For Bertha Onyekachi, creativity is a lifestyle. She has always been very crafty and artsy. As a kid, her dad was mostly away at work, and as is common in many Nigerian homes, whenever he comes home for a break, he’d bring a lot of snacks for Bertha and her sibling so that he would receive a warm and daddy-befitting welcome. Bertha, however, is not always satisfied until her dad brings a drawing book along with the snacks. “Sometimes, I even prefer the drawing books to the snacks,” she noted.
This all began when, once, as an assignment from school, Bertha was to draw a child going to school. While contemplating how to go about this task, she remembered that she had noticed one of her neighbours drawing to pass the time on several occasions, and she thought, “who is best to approach for help if not this neighbour?” So she basically got her neighbour to make a drawing for her, which she copied into her drawing book. Soon, Bertha made her artist neighbour a friend. And thus began a journey of creative self-discovery.
It’s now more than two decades after these events, and Bertha is now a full-time creative, exploring her creative energy as a visual artist, performing artist, and culinary artist. Her visual art pieces, many of which revolve around the female body, have been featured on a couple of media platforms. She has also exhibited in several curated events, and she looks forward to expanding the reach of her current and upcoming bodies of work in international exhibitions and platforms beyond the shores of Africa.
As part of our ongoing Black Magix series in celebration of Black History Month, Tope Akintayo engages Bertha in a conversation about her experience as an intern at the Universal Studio of Arts, the importance of consistency in a creative’s life, and the creative’s role in response to human social responsibilities.
TOPE AKINTAYO: I’m really glad to be chatting with you. Something that immediately caught my attention when I stumbled on your profile some weeks ago is that you’re a multi-disciplinary artist. You’re a visual artist, a performing artist, and a culinary artist. It’s just amazing. Can you talk a little bit about that? What does it mean to embody these three phases at once?
BERTHA ONYEKACHI: I think it’s just a lifestyle for me. I’ve always been very crafty and artsy since I was a kid. I studied Fine and Applied Arts at the university. I initially wanted to study Theater Arts, but I could not get admission into the course even after several attempts, so I decided to fall back to Fine and Applied Art. I applied, passed with merit, and got admission. Of course, my first and second choices are perfect representations of my artistic drive. Cooking also comes naturally to me. My studio is in my house, so I paint at home, go out for acting jobs, and return home to cook and eat good food. So, I was running a food business, but I stopped when I changed location. For now, I enjoy my food in my house while I take pictures for social media from time to time. Creativity is a lifestyle for me; it’s my everyday life.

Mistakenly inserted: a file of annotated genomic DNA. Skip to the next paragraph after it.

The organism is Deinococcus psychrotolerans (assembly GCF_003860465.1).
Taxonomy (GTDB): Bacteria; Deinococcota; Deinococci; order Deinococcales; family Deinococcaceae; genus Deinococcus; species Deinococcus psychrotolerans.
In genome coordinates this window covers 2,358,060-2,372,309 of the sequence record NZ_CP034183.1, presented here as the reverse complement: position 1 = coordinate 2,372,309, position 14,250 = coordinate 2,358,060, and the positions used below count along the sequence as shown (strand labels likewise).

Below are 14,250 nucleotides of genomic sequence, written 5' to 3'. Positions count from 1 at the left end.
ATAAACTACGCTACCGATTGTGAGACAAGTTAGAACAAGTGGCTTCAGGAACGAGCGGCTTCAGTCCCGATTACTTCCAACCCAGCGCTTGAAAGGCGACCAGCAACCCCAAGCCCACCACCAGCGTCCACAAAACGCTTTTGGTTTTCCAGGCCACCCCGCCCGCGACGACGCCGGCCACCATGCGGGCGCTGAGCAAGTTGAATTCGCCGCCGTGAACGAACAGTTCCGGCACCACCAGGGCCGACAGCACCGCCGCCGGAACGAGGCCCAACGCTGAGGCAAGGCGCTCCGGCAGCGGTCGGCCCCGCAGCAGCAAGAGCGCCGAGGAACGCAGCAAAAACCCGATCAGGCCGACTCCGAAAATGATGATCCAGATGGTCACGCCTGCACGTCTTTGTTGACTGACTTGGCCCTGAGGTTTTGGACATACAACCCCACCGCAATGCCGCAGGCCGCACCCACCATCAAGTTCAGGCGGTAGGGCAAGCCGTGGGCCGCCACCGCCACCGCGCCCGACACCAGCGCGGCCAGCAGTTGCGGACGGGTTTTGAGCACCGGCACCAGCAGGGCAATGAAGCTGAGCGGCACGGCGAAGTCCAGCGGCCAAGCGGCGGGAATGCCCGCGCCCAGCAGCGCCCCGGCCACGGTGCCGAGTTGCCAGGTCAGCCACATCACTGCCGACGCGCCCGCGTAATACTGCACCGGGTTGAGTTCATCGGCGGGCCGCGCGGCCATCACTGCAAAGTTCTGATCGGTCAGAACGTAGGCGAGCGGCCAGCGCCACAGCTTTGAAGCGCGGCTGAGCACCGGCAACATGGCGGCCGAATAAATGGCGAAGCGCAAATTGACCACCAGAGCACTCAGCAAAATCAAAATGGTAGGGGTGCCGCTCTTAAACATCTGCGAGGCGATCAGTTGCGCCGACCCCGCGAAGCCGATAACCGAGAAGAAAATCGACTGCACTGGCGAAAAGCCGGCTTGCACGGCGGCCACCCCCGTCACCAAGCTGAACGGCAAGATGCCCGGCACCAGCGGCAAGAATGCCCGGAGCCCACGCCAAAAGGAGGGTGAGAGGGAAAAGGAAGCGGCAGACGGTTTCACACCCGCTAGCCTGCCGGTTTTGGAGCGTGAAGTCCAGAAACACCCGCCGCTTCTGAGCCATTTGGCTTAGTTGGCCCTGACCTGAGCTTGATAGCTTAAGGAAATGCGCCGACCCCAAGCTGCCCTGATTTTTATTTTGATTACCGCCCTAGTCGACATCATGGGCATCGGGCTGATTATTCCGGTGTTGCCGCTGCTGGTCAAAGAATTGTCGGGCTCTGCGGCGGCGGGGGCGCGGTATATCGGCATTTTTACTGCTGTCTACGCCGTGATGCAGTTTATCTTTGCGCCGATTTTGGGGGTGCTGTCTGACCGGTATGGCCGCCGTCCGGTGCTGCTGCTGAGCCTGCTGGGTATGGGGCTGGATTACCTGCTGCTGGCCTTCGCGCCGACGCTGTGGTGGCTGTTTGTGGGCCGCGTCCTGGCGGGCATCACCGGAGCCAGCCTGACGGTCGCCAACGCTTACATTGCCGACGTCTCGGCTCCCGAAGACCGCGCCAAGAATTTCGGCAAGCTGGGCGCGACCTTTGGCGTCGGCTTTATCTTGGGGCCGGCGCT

That’s interesting. You mentioned that you started drawing things when you were young, and that art became a lifestyle. And it makes me wonder if there is any societal influence, or influence of the environment, on how that particular lifestyle became a part of you. I believe that as a kid, there’s this indwelling tendency that comes to individuals. This tendency is usually different from individual to individual. Still, to some extent, the environment you are brought up in also determines which of these tendencies you get to explore. So, I want to know the earliest childhood memory that you have of creativity. I also want to know if you had people or things in your surroundings that inspired and started the creative flame in you.
Well, nobody in my family—both immediate and extended—is an artist of any sort. My dad didn’t usually stay with us while we were growing up. Whenever he comes home to spend a few days, I usually request a drawing book. He finds it very absurd. “Why are you always asking for a drawing book?” He’ll always ask. “What do you even do with your drawing book that you’re always coming back to ask me for money for more drawing books.”
However, one influence I had was from a neighbour around 1997. I had an assignment from school, and I drew a child going to school. This neighbour was quite artistic, and I often saw him draw. So for this assignment, I had him draw the child, and I copied what he drew for me. That was how it started, and I kept checking out the things he drew so that I could redraw them. He was a weird artist, though. He usually draws from the feet upwards – from the feet up to the head, and I find it fascinating.
When I said I would study art in school, it didn’t make any sense to my family members. They just wanted me to do a generic course like law, medicine. But I’m not a science-driven person at all. I’m very artsy. From the beginning, I just knew that I’d thrive more in the arts, where I can do many things-the only thing I cannot do is dance. In senior secondary school, you have to pick and drop some subjects. I was one of the few students who took fine art, and I was very good at it. One of the encouragements I had at the time was that I was doing it very effortlessly, and people were fascinated and wondered, “How can a girl do this.” Some of my secondary school teachers were also encouraging, in the persons of Mrs Aleto and Mr Jimoh. They saw how effortless it was for me, and they encouraged me. I ended up being the only student who registered for Fine Art in SSCE.
That’s interesting. First, you were very strong about what you wanted to do at such a young age. Many people at such a young age are not very sure of what they want to do. It is also fascinating that you were the only student who wrote Fine Art for SSCE. I think, until recently, the fine art industry has been male-dominated. What do you have to say about that, and what has it been like navigating such a male-dominated industry?
In some ways, the art industry is still male-dominated, but women are now getting good recognition from those who understand and appreciate art. It’s still fascinating to see a woman delving into a male-dominated industry, which is facilitating the rise in people interested in the work of female artists. When I was doing my industrial training at the Universal Studio of Art, one of the directors there always said, “I don’t like teaching girls how to paint because they’ll get married, and they’ll forget and not do it anymore.” But I am very determined, and you can’t shake me off with your words. The more he said it, the more I was like, “Oga, you go teach me this thing.” So I packed all of my things, went to his studio, and buried my head there. When I was going back to school, I had so many pieces to exhibit at the final year exhibition, and people were amazed.